A Good Day to Die Hard is a 98-minute crash course in how to make a complete waste of one of film's greatest action heroes.
It sends Bruce Willis' iconic Det. John McClane to Russia where he teams up with his CIA agent son Jack, played by Jai Courtney, to shoot up a bunch of lapsed Soviets dabbling in nuclear weaponry. John McClane has always been a difficult man for his family to love, his overdeveloped sense of duty and his penchant for putting himself in the line of fire conspiring to make that so.
But for us -- the audience -- it's quite the opposite. In the first four Die Hard movies, John McClane is a brash asshole ... but he's our brash asshole, seemingly valuing a clever quip over almost anything, including his own well-being. Not so in the fifth installment in the series. This time around, he's mostly a miserable old prick -- a sad-sack, pull-string doll meant to spit out catchphrases in between explosions and car chases to give us a vague sense of familiarity.
McClane's crotchetiness isn't fully revealed until the film's second and third acts. In fact, it's quite obscured by an enjoyable first act in which McClane chases his son -- with whom he hasn't been on speaking terms for several years -- around Moscow and gets unwittingly entangled in a web of espionage involving two Russian power players, the imprisoned Yuri Komarov, played by Sebastian Koch and corrupt government bigwig Viktor Chagarin, played by Sergei Kolesnikov.
In this case, having a chance to exhale away from dizzying action sequences on Russian highways is a big negative. Director John Moore clumsily tries to fashion some sort of extended bonding moment between John and Jack as they try to keep Komarov and Chagarin away from weapons-grade uranium. But because most of the interplay is between McClane and his son instead of McClane and a bad guy or 10, it's his son who winds up bearing the brunt of his sarcastic jabs, and they aren't even particularly good jabs by McClane standards!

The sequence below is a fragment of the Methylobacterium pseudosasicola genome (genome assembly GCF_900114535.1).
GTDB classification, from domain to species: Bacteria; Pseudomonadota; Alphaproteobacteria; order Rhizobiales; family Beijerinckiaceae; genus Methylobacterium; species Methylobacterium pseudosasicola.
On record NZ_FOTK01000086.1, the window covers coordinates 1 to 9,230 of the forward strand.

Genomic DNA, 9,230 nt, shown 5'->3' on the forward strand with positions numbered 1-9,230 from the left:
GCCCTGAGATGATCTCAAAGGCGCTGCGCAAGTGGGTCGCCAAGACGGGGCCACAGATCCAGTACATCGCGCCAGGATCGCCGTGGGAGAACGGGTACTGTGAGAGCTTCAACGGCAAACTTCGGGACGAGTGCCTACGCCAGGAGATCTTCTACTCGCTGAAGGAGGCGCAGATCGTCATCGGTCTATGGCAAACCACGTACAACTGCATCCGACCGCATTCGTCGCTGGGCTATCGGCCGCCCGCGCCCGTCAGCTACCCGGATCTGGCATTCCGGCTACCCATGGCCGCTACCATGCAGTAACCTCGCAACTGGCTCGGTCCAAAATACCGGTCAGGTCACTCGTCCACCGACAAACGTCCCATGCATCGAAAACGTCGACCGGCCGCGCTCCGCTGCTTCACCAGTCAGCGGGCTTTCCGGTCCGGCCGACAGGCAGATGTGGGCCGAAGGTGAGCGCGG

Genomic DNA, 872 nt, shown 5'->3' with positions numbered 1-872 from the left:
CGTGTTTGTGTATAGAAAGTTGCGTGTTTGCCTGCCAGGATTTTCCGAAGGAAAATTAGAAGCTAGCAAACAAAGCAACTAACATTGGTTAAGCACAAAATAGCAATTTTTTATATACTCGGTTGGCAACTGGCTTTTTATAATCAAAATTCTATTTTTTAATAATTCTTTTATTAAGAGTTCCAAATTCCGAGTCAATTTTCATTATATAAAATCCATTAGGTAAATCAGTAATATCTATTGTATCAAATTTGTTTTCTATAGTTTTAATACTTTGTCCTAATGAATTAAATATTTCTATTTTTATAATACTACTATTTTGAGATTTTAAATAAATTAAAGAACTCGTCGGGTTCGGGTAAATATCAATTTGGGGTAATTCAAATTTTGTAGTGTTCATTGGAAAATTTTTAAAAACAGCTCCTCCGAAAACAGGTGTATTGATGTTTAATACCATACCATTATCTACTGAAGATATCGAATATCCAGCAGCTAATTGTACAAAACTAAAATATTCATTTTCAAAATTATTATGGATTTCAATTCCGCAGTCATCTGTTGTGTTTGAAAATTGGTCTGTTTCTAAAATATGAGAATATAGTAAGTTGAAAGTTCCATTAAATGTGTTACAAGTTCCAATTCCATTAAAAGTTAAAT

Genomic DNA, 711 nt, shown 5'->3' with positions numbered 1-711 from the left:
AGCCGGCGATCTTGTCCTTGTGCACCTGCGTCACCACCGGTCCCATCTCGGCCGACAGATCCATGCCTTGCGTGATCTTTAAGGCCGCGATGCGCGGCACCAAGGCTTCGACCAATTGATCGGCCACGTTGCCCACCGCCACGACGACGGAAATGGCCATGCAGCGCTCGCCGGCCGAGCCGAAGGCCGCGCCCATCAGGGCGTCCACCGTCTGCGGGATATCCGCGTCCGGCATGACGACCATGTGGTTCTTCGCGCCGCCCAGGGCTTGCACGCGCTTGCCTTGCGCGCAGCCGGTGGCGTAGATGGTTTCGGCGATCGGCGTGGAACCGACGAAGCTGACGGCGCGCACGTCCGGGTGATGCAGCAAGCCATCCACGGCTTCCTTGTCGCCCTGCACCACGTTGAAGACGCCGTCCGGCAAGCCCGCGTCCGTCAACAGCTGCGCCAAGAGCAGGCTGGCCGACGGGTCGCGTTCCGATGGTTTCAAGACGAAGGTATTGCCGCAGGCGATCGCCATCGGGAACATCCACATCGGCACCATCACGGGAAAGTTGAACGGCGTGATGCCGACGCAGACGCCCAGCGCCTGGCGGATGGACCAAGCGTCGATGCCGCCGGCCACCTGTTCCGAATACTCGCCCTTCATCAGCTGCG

It's one thing for Hans Gruber to be the focus of McClane's fury. It's quite another for his son -- someone you would think he'd care for, even accounting for his prickly nature -- to be on the end of it.
The film's waning momentum over its second half not only exposes the poorly constructed father-son dynamic, it also fails to reveal a compelling villain. Like many other movies in this genre, the bad guy can make or break it.
Die Hard wouldn't enjoy the reputation it does without Willis' pitch perfect performances over the years, nor would it have left such an indelible mark without bad guys like Alan Rickman and Jeremy Irons. Without vintage Willis or a villain to carry on the Rickman-Irons legacy, A Good Day to Die Hard collapses under the considerable weight of the series' former greatness.